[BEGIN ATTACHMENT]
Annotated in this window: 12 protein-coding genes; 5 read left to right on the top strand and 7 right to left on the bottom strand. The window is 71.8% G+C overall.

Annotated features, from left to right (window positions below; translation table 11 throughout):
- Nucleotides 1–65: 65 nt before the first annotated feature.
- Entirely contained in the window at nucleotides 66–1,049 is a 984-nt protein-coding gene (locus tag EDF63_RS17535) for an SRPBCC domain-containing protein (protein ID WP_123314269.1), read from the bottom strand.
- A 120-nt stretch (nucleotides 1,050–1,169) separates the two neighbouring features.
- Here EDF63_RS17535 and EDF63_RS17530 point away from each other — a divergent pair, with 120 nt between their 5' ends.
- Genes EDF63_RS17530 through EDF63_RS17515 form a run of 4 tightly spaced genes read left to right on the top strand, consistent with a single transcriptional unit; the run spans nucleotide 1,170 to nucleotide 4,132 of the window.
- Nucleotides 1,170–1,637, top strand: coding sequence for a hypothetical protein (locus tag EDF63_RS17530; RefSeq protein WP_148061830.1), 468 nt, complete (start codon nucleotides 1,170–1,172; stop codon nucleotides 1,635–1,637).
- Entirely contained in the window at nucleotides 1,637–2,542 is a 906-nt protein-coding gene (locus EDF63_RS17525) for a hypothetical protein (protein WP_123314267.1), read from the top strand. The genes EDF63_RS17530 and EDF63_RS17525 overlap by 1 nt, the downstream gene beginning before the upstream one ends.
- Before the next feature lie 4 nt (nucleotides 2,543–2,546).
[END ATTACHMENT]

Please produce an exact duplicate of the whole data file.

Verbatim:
Annotated in this window: 12 protein-coding genes; 5 read left to right on the top strand and 7 right to left on the bottom strand. The window is 71.8% G+C overall.

Annotated features, from left to right (window positions below; translation table 11 throughout):
- Nucleotides 1–65: 65 nt before the first annotated feature.
- Entirely contained in the window at nucleotides 66–1,049 is a 984-nt protein-coding gene (locus tag EDF63_RS17535) for an SRPBCC domain-containing protein (protein ID WP_123314269.1), read from the bottom strand.
- A 120-nt stretch (nucleotides 1,050–1,169) separates the two neighbouring features.
- Here EDF63_RS17535 and EDF63_RS17530 point away from each other — a divergent pair, with 120 nt between their 5' ends.
- Genes EDF63_RS17530 through EDF63_RS17515 form a run of 4 tightly spaced genes read left to right on the top strand, consistent with a single transcriptional unit; the run spans nucleotide 1,170 to nucleotide 4,132 of the window.
- Nucleotides 1,170–1,637, top strand: coding sequence for a hypothetical protein (locus tag EDF63_RS17530; RefSeq protein WP_148061830.1), 468 nt, complete (start codon nucleotides 1,170–1,172; stop codon nucleotides 1,635–1,637).
- Entirely contained in the window at nucleotides 1,637–2,542 is a 906-nt protein-coding gene (locus EDF63_RS17525) for a hypothetical protein (protein WP_123314267.1), read from the top strand. The genes EDF63_RS17530 and EDF63_RS17525 overlap by 1 nt, the downstream gene beginning before the upstream one ends.
- Before the next feature lie 4 nt (nucleotides 2,543–2,546).